21 year old Smith College student. Studio Art major. Angry Feminist. This is an accurate representation of my life and brain.

we should make a running list of things to that need to be included in sex education. everyone gets an inclusive program that covers the spectrums of gender, sex, and sexuality, equal representation of bodily anatomy, (which means if the penis diagram is heavily labeled and well-known, all other genital diagrams are as equally in-depth and well-known. people with vulvas not knowing what 90% of their genitals is wrong and leads to a lot of shame.) covers all known forms of birth control, even ones not ready for market (like the male birth control shot that no one is using because apparently only women are supposed to be in charge of that. thanks guys!) discussion and use of a variety of condoms, referred to in noncissexist manner, so like interior and exterior condoms instead of male and female, because not every person with a penis is a man, and not every person with a vagina is a woman. (let’s stop gendering products, period. especially my period products.)

it’d include discussion of puberty and the changes that people go through, and the class will not broken up or divided. everyone needs to be taught the whole program. girls aren’t going to just get one story, while the boys get another.

THERE WILL NEVER BE A MENTION OF “BOYS WILL BE BOYS” BECAUSE CONSENT WILL BE DISCUSSED THOROUGHLY, AND CONSENT WILL BE DISCUSSED FROM KINDERGARTEN ONWARDS AND ITS AS SIMPLE AS SAYING TO KIDS “hey, don’t touch people without their permission. if they don’t want to play with you, if they say no, YOU STOP.” this is heavily emphasized on boys because culture lets them get away a lot and encourages this behavior, but it needs to stop. 

When we talk about sex, we’ll talk about the various ways people view sex and sexuality in their lives. Some people think sex is an experience to share and enjoy with many people, so they make seek out many sexual partners in their lives. Some people don’t like sex. Nothing bad happened to them, but one should understand that the desire to have sex, like sexuality and gender, is on a spectrum. There are Asexual people who refrain from sex because that’s just not their cup of tea, people who are highly sexual, people who are demisexual, meaning they don’t really experience sexual attraction unless they’ve gotten to know the person, or are already romantically involved. Sex isn’t the ultimate experience in life. Culture says it is, but it’s not. It can be if you want it to, and if it’s a powerful thing for you.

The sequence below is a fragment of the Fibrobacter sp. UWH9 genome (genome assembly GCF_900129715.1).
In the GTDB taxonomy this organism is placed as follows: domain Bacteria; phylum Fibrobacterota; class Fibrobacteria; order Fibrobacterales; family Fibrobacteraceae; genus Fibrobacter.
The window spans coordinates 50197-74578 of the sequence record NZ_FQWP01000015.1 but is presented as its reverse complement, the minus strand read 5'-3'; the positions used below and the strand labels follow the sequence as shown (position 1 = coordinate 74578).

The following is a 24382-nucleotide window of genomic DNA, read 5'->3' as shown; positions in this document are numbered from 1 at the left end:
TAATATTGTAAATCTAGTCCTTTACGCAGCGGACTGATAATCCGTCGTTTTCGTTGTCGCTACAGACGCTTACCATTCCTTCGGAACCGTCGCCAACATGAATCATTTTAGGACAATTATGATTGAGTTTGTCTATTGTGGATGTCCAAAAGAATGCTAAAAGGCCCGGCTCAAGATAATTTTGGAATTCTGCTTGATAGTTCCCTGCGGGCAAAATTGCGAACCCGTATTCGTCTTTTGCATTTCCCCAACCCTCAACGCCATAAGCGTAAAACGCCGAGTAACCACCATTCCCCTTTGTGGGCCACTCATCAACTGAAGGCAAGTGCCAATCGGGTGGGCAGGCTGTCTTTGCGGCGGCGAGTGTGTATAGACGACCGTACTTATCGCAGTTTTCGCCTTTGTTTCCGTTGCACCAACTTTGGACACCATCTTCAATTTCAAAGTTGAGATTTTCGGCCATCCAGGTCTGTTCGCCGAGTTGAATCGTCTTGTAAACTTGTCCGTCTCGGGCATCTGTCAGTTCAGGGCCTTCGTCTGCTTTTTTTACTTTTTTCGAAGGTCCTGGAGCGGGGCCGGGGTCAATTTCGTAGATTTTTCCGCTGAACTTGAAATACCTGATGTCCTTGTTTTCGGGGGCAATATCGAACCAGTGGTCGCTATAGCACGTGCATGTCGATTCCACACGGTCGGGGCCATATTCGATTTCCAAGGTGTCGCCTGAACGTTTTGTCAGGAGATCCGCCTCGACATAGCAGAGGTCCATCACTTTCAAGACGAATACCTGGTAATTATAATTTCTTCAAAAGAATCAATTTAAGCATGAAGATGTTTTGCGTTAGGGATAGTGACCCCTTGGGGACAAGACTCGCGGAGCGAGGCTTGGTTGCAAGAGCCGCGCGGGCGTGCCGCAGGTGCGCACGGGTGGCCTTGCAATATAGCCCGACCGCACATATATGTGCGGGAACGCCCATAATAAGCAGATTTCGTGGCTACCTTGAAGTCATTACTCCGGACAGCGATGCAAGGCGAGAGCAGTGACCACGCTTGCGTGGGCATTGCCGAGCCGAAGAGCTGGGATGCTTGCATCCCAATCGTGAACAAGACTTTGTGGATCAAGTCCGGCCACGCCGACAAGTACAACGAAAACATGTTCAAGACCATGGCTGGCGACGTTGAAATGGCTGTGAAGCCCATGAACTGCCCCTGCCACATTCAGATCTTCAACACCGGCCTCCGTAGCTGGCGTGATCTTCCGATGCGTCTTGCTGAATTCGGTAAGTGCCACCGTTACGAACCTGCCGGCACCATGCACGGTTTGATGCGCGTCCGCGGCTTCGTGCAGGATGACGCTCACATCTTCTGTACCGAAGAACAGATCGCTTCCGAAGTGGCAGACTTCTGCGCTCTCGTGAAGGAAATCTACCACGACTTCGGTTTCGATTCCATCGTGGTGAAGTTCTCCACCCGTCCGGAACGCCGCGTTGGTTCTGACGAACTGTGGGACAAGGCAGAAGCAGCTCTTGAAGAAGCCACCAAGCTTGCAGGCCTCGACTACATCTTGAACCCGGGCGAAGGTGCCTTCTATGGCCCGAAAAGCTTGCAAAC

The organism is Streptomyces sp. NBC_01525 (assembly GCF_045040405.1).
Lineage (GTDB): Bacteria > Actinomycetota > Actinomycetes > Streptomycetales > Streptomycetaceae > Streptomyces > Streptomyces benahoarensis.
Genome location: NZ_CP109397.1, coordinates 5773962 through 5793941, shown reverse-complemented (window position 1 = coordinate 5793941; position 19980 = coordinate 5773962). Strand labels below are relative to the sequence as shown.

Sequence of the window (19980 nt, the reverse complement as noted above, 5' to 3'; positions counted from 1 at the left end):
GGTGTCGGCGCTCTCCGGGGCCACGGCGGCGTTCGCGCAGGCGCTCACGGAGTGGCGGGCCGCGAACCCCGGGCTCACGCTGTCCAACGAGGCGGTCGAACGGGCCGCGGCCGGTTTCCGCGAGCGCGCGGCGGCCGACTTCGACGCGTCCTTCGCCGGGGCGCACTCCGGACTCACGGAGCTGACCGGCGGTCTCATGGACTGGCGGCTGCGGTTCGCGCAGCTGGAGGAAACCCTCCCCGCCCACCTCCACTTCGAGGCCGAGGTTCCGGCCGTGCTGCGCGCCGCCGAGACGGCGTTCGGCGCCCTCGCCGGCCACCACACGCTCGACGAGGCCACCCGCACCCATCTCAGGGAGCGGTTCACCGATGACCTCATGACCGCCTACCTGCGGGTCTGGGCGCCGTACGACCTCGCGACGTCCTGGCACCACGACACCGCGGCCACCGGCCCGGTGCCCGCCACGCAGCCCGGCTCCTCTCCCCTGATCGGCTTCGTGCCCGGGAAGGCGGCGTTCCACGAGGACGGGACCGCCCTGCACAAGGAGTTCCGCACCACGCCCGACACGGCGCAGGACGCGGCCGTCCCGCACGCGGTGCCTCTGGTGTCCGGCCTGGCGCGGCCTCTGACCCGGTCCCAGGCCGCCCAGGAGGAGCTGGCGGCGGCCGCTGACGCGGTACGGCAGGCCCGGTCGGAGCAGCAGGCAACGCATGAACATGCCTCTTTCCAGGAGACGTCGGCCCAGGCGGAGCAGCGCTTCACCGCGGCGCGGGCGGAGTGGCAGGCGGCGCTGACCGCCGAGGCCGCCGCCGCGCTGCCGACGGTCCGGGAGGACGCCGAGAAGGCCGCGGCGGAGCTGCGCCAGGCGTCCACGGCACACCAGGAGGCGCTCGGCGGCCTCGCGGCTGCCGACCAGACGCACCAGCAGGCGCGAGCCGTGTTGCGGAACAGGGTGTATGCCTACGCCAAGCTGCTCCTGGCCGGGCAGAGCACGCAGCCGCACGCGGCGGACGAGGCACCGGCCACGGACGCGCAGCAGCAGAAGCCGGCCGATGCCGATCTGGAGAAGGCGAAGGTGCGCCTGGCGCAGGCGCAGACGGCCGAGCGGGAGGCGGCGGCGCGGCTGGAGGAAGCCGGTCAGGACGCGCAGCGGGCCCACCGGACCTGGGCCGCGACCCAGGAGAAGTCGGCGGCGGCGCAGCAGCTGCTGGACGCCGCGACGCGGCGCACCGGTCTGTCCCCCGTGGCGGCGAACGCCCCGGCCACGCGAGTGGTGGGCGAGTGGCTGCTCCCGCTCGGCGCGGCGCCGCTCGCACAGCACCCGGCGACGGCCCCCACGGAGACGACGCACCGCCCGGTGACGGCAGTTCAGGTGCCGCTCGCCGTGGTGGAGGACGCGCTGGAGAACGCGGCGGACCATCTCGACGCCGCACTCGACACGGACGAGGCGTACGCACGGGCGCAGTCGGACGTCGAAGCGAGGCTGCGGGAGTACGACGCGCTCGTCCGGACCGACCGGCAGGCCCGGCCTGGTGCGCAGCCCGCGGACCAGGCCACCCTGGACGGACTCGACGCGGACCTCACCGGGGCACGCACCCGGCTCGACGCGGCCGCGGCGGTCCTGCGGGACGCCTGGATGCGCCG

Discussion of real life scenarios involving consent, inebriation, and what you can do to prevent scenarios, and not being a dick and take advantage of someone. Really emphasize that because it’s not fucking emphasized enough. Teach them to fight and abhor rape and rape culture just as they would with cannibalism or even drugs, because they keep bringing in DARE. Fuck DARE, we need a program for kids that gives them tools for fighting real life problems, not a propaganda machine started by Nancy Reagan. (Which has done significant damage to the trust of authorities)

it focuses on self care and self love too. building up people’s abilities to take care of themselves before entering into the confusing and frustrating world of being sexual active. stressing the part of taking care of yourself first. “if you’re saying yes to someone, make sure you’re not saying no to yourself.” teach that no one is ever obligated to have sex ever, and if someone says you are, RED FLAG, smack them across the face for disregarding your bodily autonomy.

teach about sex in a way that neutralizes it instead demonizing or glorifying it. we have too many extremes about sex in our lives, we need to balance that. teach about the various that people have sex or make love. inclusion here is essential. ideally, this would be an expanding curriculum that starts young and follows them up to through high school.

waiting until high school for sex education is dangerous because people are already getting preyed upon before high school

had i known a lot of this at a young age, instead of building ideas of what sex was based off of culture, fanfiction, the few scraps my parents mentioned, and a “kids first book about sex” (which focused on getting to know your body, finding out what makes you feel good, it was inclusive as shit too, including queer couples and interracial couples. it was illustrated which was excellent for a visual mind), i would have been able to take care of myself and realize a lot of times i was saying yes to people, i was saying no to myself, or not even listening to myself.